Presbyterian Church of Wales visit
I had the privilege of representing our Church at the Presbyterian Church of Wales’ General Assembly in Wrexham. Approximately 150 people gathered to review and celebrate their work in Wales and across the world. The business and decisionmaking was surrounded by wonderful times of worship and the great hymn singing that Welsh people always do so well. Margaret, my wife, and I were very warmly welcomed and quickly made to feel at home.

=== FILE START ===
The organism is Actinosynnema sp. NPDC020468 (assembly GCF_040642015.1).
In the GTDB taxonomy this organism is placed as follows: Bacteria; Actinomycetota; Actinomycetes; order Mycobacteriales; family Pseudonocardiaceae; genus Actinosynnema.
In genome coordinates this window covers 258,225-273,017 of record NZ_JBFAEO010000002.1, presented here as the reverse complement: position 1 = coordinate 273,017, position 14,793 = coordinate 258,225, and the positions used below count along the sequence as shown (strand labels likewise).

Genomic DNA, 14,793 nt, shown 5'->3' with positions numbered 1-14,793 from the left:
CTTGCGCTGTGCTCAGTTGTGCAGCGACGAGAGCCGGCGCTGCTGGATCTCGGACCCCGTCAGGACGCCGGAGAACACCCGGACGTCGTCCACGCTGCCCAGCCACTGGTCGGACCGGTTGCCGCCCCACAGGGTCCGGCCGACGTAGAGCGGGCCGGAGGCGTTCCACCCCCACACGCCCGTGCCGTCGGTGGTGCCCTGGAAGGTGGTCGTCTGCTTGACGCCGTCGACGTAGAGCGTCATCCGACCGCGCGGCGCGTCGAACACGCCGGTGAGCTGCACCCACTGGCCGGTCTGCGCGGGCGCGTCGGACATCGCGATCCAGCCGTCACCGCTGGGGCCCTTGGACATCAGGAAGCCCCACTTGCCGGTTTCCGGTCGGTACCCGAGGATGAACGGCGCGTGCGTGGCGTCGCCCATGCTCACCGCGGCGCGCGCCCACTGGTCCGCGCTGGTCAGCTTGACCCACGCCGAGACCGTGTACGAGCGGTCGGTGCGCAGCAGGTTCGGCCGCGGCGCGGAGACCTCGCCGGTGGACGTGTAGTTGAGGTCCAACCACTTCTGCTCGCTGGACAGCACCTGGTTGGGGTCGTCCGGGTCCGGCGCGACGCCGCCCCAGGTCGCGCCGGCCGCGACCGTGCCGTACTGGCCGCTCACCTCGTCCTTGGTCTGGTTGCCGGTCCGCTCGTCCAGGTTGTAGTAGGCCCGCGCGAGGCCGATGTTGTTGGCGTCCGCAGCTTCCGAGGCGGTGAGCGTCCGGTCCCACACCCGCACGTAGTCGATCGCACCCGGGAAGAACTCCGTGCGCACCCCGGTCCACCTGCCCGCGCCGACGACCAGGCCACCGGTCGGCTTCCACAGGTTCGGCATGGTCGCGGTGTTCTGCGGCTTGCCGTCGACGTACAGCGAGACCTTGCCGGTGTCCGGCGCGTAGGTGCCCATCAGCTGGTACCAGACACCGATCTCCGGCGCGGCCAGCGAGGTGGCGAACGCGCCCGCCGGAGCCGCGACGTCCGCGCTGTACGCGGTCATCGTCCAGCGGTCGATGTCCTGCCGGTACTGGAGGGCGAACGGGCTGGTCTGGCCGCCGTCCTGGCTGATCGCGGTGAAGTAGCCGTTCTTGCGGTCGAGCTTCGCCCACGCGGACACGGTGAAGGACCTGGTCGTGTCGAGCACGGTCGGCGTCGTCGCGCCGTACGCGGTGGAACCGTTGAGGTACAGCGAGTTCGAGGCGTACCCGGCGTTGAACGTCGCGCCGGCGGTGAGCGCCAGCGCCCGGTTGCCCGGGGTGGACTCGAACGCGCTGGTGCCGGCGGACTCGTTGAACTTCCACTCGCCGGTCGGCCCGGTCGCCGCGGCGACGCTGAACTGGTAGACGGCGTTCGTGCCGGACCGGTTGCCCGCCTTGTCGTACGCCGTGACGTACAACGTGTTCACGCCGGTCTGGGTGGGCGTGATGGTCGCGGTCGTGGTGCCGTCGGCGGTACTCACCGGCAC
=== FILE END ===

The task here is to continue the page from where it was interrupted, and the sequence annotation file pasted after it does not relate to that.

The Moderators of the Church of Scotland and the Presbyterian Church of Ireland were also there, as were other denominational leaders including a representative of the Presbyterian Church of India. I found this a well worthwhile visit getting to know new friends and colleagues with whom we have many aims, ambitions and thoughts about our Christian mission in common. The picture below shows me meeting the new Presbyterian Church of Wales General Assembly Moderator, the Revd Marcus Robinson.
Derek Estill, July 2019